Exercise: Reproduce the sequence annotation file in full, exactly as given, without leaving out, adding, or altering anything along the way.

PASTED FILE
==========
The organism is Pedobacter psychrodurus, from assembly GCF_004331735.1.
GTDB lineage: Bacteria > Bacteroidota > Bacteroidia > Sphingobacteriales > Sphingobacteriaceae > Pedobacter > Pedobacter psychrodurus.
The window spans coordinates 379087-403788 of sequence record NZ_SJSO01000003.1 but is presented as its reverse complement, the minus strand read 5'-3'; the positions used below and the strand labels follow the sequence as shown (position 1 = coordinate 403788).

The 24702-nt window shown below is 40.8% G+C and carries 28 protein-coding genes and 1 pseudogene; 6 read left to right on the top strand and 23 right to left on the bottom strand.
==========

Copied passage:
The organism is Pedobacter psychrodurus, from assembly GCF_004331735.1.
GTDB lineage: Bacteria > Bacteroidota > Bacteroidia > Sphingobacteriales > Sphingobacteriaceae > Pedobacter > Pedobacter psychrodurus.
The window spans coordinates 379087-403788 of sequence record NZ_SJSO01000003.1 but is presented as its reverse complement, the minus strand read 5'-3'; the positions used below and the strand labels follow the sequence as shown (position 1 = coordinate 403788).

The 24702-nt window shown below is 40.8% G+C and carries 28 protein-coding genes and 1 pseudogene; 6 read left to right on the top strand and 23 right to left on the bottom strand.